By on May 26, 2017

2014 Hyundai Accent, Image: Hyundai

After a notable decline in driver fatalities during the Great Recession, deaths are back on the rise. However, the increase is rather minuscule compared to every other decade since automobiles became North America’s preferred mode of transportation and the number is projected to go back down in the years to come.

The averaged rate of driver deaths for 2014 models was 30 fatalities per million registered vehicle years, up from the 2011 low of 28. Fatal crashes rose a further 7 percent in 2015. This is can primarily be attributed to people having more reasons to drive when the economy is better, and those added miles translate into additional opportunities for crashes.

More interestingly, however, is which vehicles drivers are losing their lives in most often. As expected, smaller vehicles often are the most dangerous to occupy in the event of an accident but the stats between individual models vary widely. (Read More…)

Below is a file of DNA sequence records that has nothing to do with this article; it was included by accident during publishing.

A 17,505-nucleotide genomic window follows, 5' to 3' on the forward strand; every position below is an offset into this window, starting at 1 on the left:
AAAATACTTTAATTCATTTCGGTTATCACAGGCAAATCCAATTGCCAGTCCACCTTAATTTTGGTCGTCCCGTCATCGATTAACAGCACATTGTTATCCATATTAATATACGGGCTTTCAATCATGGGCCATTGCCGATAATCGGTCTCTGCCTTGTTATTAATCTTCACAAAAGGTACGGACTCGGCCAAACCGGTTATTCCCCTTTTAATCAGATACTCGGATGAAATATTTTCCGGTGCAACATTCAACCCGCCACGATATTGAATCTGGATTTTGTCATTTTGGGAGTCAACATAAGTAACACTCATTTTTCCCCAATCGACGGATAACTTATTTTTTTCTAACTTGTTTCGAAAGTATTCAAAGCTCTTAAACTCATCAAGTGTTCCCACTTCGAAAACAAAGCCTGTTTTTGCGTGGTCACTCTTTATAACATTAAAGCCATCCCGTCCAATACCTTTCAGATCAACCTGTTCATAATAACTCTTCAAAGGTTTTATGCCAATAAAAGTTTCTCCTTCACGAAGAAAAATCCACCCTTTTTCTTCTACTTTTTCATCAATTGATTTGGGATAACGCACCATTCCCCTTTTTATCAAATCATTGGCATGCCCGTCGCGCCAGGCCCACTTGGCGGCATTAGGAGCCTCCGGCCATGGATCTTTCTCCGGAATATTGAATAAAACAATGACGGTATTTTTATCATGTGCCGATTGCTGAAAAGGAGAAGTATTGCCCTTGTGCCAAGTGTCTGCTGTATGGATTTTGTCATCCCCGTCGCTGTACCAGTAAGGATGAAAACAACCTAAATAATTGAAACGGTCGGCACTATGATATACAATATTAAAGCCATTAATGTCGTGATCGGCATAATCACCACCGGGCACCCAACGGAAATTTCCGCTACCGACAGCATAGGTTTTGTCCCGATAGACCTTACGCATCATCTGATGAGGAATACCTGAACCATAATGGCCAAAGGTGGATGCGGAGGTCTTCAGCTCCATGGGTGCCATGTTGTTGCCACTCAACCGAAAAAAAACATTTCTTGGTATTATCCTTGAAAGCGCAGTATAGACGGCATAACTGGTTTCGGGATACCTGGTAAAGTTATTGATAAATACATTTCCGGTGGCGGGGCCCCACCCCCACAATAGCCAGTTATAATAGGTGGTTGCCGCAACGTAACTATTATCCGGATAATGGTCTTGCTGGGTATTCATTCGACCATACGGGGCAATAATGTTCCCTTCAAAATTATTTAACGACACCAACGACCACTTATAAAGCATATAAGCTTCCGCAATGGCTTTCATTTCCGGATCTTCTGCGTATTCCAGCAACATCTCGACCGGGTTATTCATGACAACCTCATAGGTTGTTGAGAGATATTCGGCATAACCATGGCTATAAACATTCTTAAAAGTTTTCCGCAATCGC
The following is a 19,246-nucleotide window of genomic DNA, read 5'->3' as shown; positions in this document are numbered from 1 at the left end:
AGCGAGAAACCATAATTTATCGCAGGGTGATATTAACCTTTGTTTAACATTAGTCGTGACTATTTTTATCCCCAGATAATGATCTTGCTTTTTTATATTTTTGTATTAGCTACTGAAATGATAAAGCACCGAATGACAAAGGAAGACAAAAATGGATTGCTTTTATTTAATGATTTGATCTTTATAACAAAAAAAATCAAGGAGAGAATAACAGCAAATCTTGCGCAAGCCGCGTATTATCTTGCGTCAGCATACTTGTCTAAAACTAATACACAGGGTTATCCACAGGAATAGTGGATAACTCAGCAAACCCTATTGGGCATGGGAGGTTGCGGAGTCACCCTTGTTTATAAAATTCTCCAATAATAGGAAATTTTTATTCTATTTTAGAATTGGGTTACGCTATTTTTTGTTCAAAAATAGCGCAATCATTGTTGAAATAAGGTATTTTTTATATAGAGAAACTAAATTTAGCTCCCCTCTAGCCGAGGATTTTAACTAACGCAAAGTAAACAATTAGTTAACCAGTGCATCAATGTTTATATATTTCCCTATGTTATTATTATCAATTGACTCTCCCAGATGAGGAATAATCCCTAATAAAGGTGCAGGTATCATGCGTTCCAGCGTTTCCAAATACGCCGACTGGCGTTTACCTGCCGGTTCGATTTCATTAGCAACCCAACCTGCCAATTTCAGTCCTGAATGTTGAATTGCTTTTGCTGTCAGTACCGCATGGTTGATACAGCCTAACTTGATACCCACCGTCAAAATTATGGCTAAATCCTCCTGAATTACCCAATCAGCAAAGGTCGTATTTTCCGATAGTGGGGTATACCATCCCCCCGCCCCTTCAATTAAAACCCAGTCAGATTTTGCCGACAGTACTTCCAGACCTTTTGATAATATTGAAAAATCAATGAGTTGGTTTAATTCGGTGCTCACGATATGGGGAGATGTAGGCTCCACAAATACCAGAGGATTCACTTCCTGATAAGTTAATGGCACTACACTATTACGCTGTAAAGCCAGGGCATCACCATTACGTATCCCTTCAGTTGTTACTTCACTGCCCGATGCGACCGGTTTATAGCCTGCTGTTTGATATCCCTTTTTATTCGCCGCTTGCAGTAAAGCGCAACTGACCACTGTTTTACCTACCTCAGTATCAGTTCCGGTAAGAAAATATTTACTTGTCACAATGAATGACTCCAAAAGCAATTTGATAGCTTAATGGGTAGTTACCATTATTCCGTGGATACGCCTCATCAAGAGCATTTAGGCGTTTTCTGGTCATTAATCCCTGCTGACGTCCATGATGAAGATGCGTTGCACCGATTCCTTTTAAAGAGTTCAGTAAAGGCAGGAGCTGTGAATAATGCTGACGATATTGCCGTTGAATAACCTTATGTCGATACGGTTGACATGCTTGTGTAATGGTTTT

Recent Comments

  • probert: The issue is that 40,000 people die every year in the US from car crashes. Do these systems help reduce...
  • JimC31: ” “Every single airliner in use today was sold as a “paper airplane,” Which is why we’re still flying...
  • Imagefont: A water fording depth is a dangerous thing. This does not guarantee that your vehicle will not be swept...
  • ajla: youtu.be/57MDg1GPr4M Brougham Mania of the mid 70s to early 80s is like the Off-road Mania of today.
  • Corey Lewis: Going to do Imperial as a RR Icon piece.

New Car Research

Get a Free Dealer Quote

Who We Are

  • Adam Tonge
  • Bozi Tatarevic
  • Corey Lewis
  • Mark Baruth
  • Ronnie Schreiber